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By Drew Petersen

Every turn produced a face shot, enveloping my entire body in wave after wave of white. I felt the resistance of the snow against my chest in the middle of the turn as much as against my skis. The snow split into particles, allowing me to go deeper as I dug my edges in, before finally, reluctantly releasing the turn, only to bounce into the next.

This was the first day of our trip to ski in Japan, and frankly, that first run was enough to justify the multiple days of travel, the long layovers, and yes, even the struggles of navigating the Tokyo subway system alone the night I arrived. This powder is why everyone makes the pilgrimage.

Drew Petersen digs into another deep one. We could dive into the scientific explanations for why Ja-pow is some of the best snow in the world, but honestly, it just is. Photo: Marcus Caston

That afternoon, as the clouds parted, revealing the views of the mountains surrounding the Myoko valley, our crew met up with Mike Douglas for a run. He dropped in, gliding atop the broken powder on a popular run, lacing his turns effortlessly together in what has become his signature, well-recognizable style of skiing. I grew up watching Douglas ski in movies, so meeting him by chance on the other side of the world was about as cool as one can imagine. But that’s a story for another time. Over beers that night, Douglas shared stories from his Japan adventures over the years. He first skied here 21 years ago, and the passion in his voice is captivating whether he is talking about his favorite places or the few regions of Japan he has yet to explore.                

We've all heard about the powder in Japan, but the terrain sure is out there too. Views like this are why I'm more inspired than ever to go back. Photo: Drew Petersen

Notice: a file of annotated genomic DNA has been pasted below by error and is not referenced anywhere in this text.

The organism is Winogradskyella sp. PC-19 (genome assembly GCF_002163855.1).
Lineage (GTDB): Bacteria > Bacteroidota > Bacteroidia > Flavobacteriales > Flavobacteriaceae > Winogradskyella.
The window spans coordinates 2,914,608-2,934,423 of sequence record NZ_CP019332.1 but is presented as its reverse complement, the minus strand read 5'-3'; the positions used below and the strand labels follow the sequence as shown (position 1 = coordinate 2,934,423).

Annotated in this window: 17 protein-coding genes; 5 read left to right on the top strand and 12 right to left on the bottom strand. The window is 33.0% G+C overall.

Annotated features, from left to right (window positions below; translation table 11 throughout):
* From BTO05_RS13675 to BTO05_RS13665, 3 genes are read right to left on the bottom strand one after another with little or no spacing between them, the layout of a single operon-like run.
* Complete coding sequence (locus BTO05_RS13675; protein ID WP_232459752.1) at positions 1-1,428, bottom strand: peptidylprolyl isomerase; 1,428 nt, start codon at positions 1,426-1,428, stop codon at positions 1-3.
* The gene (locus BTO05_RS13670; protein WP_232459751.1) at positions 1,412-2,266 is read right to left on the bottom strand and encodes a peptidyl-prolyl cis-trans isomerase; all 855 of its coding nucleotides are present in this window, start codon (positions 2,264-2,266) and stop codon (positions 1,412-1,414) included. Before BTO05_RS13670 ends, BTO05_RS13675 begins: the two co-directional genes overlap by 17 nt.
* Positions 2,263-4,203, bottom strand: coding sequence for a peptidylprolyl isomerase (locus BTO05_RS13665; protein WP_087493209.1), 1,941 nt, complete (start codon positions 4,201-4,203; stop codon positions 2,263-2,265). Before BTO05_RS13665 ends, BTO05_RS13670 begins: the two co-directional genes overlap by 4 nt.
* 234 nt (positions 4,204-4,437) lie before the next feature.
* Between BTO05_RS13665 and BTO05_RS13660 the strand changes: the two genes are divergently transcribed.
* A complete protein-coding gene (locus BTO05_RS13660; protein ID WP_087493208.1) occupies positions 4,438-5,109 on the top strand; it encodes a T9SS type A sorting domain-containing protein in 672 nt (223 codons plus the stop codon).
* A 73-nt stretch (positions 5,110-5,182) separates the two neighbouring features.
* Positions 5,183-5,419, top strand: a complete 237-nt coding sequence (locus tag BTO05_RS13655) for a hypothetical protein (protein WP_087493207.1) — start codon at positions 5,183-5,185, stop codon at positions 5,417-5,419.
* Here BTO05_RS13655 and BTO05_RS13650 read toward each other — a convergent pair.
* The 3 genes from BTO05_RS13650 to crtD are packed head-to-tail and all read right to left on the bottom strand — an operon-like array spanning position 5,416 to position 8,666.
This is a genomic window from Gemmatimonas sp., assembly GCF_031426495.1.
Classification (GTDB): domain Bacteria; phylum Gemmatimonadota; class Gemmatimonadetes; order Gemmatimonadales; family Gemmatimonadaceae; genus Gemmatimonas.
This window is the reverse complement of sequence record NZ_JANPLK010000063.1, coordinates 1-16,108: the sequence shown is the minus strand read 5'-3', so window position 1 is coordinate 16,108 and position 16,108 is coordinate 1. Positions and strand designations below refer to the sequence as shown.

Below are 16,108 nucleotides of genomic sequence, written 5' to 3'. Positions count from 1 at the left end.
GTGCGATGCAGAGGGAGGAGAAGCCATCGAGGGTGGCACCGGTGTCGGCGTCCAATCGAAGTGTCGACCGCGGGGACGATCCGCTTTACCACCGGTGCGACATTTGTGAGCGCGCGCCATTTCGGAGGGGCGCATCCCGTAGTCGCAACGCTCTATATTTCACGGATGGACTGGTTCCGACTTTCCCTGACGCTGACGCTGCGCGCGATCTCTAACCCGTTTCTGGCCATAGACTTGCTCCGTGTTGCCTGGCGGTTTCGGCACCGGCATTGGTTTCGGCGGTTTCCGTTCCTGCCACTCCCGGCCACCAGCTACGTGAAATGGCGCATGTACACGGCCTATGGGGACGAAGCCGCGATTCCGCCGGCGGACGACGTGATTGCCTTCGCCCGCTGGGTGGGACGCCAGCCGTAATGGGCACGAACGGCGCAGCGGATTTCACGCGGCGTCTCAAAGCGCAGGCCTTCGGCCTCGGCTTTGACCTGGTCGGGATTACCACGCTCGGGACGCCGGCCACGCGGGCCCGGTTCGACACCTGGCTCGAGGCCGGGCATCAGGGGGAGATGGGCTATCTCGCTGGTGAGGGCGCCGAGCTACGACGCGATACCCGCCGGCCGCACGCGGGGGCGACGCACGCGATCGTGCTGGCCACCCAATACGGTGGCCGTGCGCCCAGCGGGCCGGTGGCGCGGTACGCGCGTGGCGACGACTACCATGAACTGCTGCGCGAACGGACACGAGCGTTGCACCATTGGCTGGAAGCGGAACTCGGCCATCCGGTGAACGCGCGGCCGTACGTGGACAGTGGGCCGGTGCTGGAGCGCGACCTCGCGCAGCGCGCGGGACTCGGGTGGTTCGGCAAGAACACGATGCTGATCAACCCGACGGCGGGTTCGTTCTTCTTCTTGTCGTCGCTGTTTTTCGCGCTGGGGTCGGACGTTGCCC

I am fortunate enough that this is my third trip to Japan. I first came six years ago on a film trip to Hokkaido. Back then, I was a wide-eyed 17-year-old kid. When I stepped off the plane in Tokyo, I felt like I was on another planet. Now, not much is different, for me at least. I am still amazed by my surroundings—obviously the snow, but also the culture, the food, the kind souls of the Japanese people.

This year, I am here with two friends, Marcus Caston and Cam McLeod. We are living in a van, and we have opted to stay on Honshu, the main island of Japan, rather than traveling to Hokkaido, the north island. Before I get any farther, yes, I did just say that the three of us are living in a van together. It’s tight, it’s cramped, and the van admittedly started to smell within the first few days. Obviously, it’s not an original idea, but wow, was it fun. Over our two weeks in Japan, we stayed mobile, bouncing from one place to the next—Myoko, Nozawa, Shigakogen, and wherever the skiing sounded the best.

Skiing on Honshu offered the opportunity to see new mountains, big mountains. Japan is obviously known for its powder, but the peaks of the Japanese Alps are marvelous and offer impressive relief, rising from near sea level. Conditions did not allow for us to ski much of the larger terrain, but I felt inspired as ever seeing these new mountains.

No matter where in the world it is, being clicked into a pair of skis on top of a mountain is where I am most at home. Dropping in on the QST 106. Photo: Drew Petersen

Not every day was as full of deep powder as that first day, but that didn’t matter as soon as it started snowing again. On our last day, back in the Myoko area, each run, each turn truly was deeper than the last. The snow seemed to fall in every direction, straight down, sideways with the wind. Simply put, it was absolutely dumping. I dropped in off the ridge and was fully white-roomed by the first turn. When we reached our skin track from the run before, it was barely recognizable. Based on the ski track, I would estimate that it was snowing five inches per hour. It was the hardest I have ever seen it snow, anywhere, ever in my life.

When people ask me about skiing in Japan, my response is simple. “It is absolutely everything that everyone says it is.” It really is that good. I sure hope that life allows me to return to Japan for more of the same at some point, but until then, I’ll keep on dreaming of that last day of our trip—and of the sushi, sake, and snacks of course.